Whether it is to understand the physical behaviour of complex materials, biochemical processes or biology inaccessible to experimentation, multiscale simulation takes researchers into the realm of small structures, allowing them to apprehend, and even anticipate their behaviour, on a large scale.
What common points do the service life of a car, the efficiency of a solar panel and a magnetic resonance imaging (MRI) have? All performance will soon be anticipated using a “multiscale simulation”. It will enable complex biological and physical phenomena to be represented using mathematical equations and experimental data at different scales: the scale at which the object - a solar panel for example - has been examined with the naked eye (macroscopic scale), or the one with the smallest details taken into account in the simulation
within the material (microscopic scale), or the intermediate scales, in between, that can affect the object studied (mesoscopic scale).
In media res
“Our superconducting magnets combine these different scales”, explains Pierre Manil of University Paris-Saclay (CEA, Research Institute on Fundamental Laws of the Universe). “They are metallic reels and are several meters long. They consist in a superconducting
metallic cable that is several kilometres long and about a centimetre wide. This cable itself consists in millimetric strands that encloses precious superconducting filaments with a diameter of a few tens of micrometres”.
The magnetic properties of these magnets enable the observation of the human brain using a MRI scan or particles' guiding within an accelerator. Intense magnetic fields delivered by new alloys such as niobium-tin could increase precision of medical examinations or the energy of the accelerator. “The electromagnetic performance of the magnet and the mechanical strength of the niobium-tin operates at a microscopic scale. We analyse the microstructural behaviour in order to come to conclusions on the performance of the magnet” explains Pierre Manil.
Citius, altius, forties
The CEA teams are constantly trying to improve the magnetic field of superconducting magnets in order to open up new experimental horizons. “Our next challenge? Combining the current ‘multiscale' approach with a ‘multiphysical' modelling and thus assess conjointly the mechanical and electromagnetic performances of the magnet”, adds Pierre Manil.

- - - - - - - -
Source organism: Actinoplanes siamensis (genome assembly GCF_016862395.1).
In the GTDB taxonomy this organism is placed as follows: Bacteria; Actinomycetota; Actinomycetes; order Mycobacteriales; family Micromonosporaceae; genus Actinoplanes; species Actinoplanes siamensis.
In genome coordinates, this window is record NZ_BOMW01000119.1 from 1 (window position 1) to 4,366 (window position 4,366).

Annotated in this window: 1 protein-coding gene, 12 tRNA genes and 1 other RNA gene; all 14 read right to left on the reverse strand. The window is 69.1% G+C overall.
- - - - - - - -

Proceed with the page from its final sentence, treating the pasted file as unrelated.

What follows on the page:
This research faces two challenges: obtaining useful data for mechanical models and developing microscopic models, the speciality of experts in physics of materials. To develop this, investigators come to theorists' aid. This is where Véronique Aubin and her team at the Laboratory of Soil, Structure and Material Mechanics (MSSMAT) of CentrealeSupélec take action. As part of the Cocascope* project, they use state-of-the-art techniques such as nano-indentation to examine the superconductor. Thanks to a micrometric sensor the researchers are able to access the mechanical properties of very small-scale objects.
Multiscale simulation scatters well beyond physics. “For several decades we have used simulations founded on equations to translate plant growth”, comments Nicolas Guilpart of AgroParisTech. “These models enable us to predict the biomass that is produced according to meteorological parameters such as solar radiation, the temperature of the air and the humidity of the soil”. Researchers gather information on the potential yield of a concerned plot in order to assess agricultural practices in given regions. Food safety of a continent can depend on this. Research, carried out by the Convergence Institute, Climate Change and Land Use (CLAND) involves climatologists, agronomists and economists. They aim to provide direction on agricultural land use. It is then possible to create models predicting optimal conditions for new cultures such as soya, a legume rich in protein and seldom grown in our latitudes, and also to anticipate moving agricultural zones according to climatic evolution.
* Cocascope: modelling the behaviour of superconducting cables at various scales to optimise their electric performances (project financed by ANR).
∙ D. Makowski et al., Global agronomy, a new field of research. A review. Agronomy for sustainable development, vol. 34, 2014.
∙ P. Manil et al. A numerical approach for the mechanical analysis of superconducting Rutherford-type cables using bi-metallic description. IEEE Transactions on Applied Superconductivity, 2017.
"In cooperation with the CERN, I contribute to designing prototypes of superconducting magnets to increase the energy collision of the LHC, the largest particle accelerator in the world which enabled to confirm the existence of the Higgs boson."
Pierre Manil is an engineer-researcher in mechanics. He runs the Mechanical and Thermal studies bureau of the Research Institute on Fundamental Laws of the Universe (CEA), in charge of the architecture of large physical instruments.